Alternating current seems to be more prone to being sensed by human touch.

Direct current flow is used medically to apply anesthesia. Once I had an out-patient procedure on my ear drum, and the area was anesthetized by controlled application of a small DC current introduced between an electrode (in conductive fluid) in my ear and a patch on my neck. The current was small (0.001A) and was applied for about ten minutes. There was no sensation of electrical "shock."

Another source of higher voltage may be from an intermittent connection in the battery circuit. When the flow of current is interrupted in a circuit containing some inductance, the energy stored in the inductive field collapses and creates a voltage spike which is often much greater than the steady-state voltage in the circuit. This could cause a voltage high enough to be felt. Look for something loose and making intermittent connection, particularly a circuit with something inductive like a motor winding associated with it. Even a small relay coil can create a very big shock when the field collapses.

triblet posted 01-17-2002 01:35 AM ET (US)     Profile for triblet  Send Email to triblet     
You can get a bit of a jolt from 12V. I've
had it happen working on a car when the
engine wasn't running. I don't remember the
details except that I noted that I had a
really good connection: sweaty head on the
floor mounted dimmer switch (Mmmm, that means
it had to be my mom's 1960 Mercury Vomit)
and sweaty hands to 12V. I could feel it
on the back of my head but not on my hands.

The SS wheel will be grounded through the
steering cables, so the +12 is at the
throttle arm.

Pull the throttle assembly off the console
and check things out. It's not a bad
connection, it's something putting 12V
on the throttle arm. Mmm, before you pull
the throttle assembly off, check voltages
with a digital volt meter.

Somebody suggested it might be the kill
switch. That's easy to check -- pull the
connector off the kill switch and jumper
it (simulating a closed kill switch). See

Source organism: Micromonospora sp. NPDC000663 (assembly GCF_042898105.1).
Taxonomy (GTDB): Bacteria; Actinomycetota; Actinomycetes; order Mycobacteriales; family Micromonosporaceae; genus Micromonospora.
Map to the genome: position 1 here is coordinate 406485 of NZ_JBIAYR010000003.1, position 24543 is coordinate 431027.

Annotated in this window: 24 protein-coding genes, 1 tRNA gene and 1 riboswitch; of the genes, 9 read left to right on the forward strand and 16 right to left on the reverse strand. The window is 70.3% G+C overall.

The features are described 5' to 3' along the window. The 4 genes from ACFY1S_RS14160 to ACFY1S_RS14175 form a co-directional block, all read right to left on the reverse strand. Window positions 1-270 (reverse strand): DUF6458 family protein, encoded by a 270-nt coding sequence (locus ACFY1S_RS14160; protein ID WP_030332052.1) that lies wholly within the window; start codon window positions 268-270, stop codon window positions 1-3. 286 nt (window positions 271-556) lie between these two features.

if the bug goes away.

Is this a zap each time as you make the
connection, or intermittently while holding
the connection?


Bigshot posted 01-17-2002 10:08 AM ET (US)     Profile for Bigshot  Send Email to Bigshot     
drop a car battery ion the tub with and get back to us:) 12V can shock.
Bigshot posted 01-17-2002 10:08 AM ET (US)     Profile for Bigshot  Send Email to Bigshot     
It would help if I could spell!
where2 posted 01-17-2002 12:24 PM ET (US)     Profile for where2  Send Email to where2     
Bigshot, the car battery in the tub will do nothing without water in the tub. If the water in the tub was pure, it still wouldn't do anything (pure water is an insulator). Once you put some salt or other dissolved minerals in the water, then it would be a problem...

I concur, the problem is a loose +12v lead in the control box or PTT wiring.

For those who think 12V is too low to feel, drink some gatorade and play with a 9V transistor radio battery on your tongue. That's 3v less! It still hurts!!

Bigshot posted 01-17-2002 12:30 PM ET (US)     Profile for Bigshot  Send Email to Bigshot     
Thanks for clarifying that....hate to see everyone chipping their porcelin tubs. I remember that from physics class where deionized water conducts NO electricity. Salt water is a good conductor but mineral water was the best if I remember correctly but hell I can't even spell.
triblet posted 01-17-2002 01:52 PM ET (US)     Profile for triblet  Send Email to triblet     
You don't need the gatorade. That's a good
quick way to check a 9V battery. If it
tingles, it's good.


Duncan posted 01-17-2002 03:44 PM ET (US)     Profile for Duncan  Send Email to Duncan     
A 12V deep cycle lets its juice out slowly
a 12V starting battery will land you on you tucas!
ain't the volts that get's the amps
andygere posted 01-17-2002 03:53 PM ET (US)     Profile for andygere  Send Email to andygere     
Another thought: The throttle and shift cables could be transmitting current from a motor ignition source like a failing plug wire. Pull the motor hood and look for any worn insulators on the ignition wires.
ratherwhalering posted 01-17-2002 04:18 PM ET (US)     Profile for ratherwhalering  Send Email to ratherwhalering     
I had exactly the same experience, but I had a wet, salty dog lying on my feet. Every time I had contact with the wheel and the throttle, I'd get an infrequent, mild shock. After the dog got up, the problem stopped, and has not reappeared.
specktrout posted 01-18-2002 03:53 PM ET (US)     Profile for specktrout  Send Email to specktrout     
Thank you for all the ideas- Looks like I have plenty to check out this weekend.
maverick posted 01-18-2002 06:26 PM ET (US)     Profile for maverick  Send Email to maverick     
I had the exact same shocking experience on both of my Montauks, especially and usually when I got out of the saltwater after a dive. Zap, zing, ouch!! Now I let my dog drive. heh heh. Mav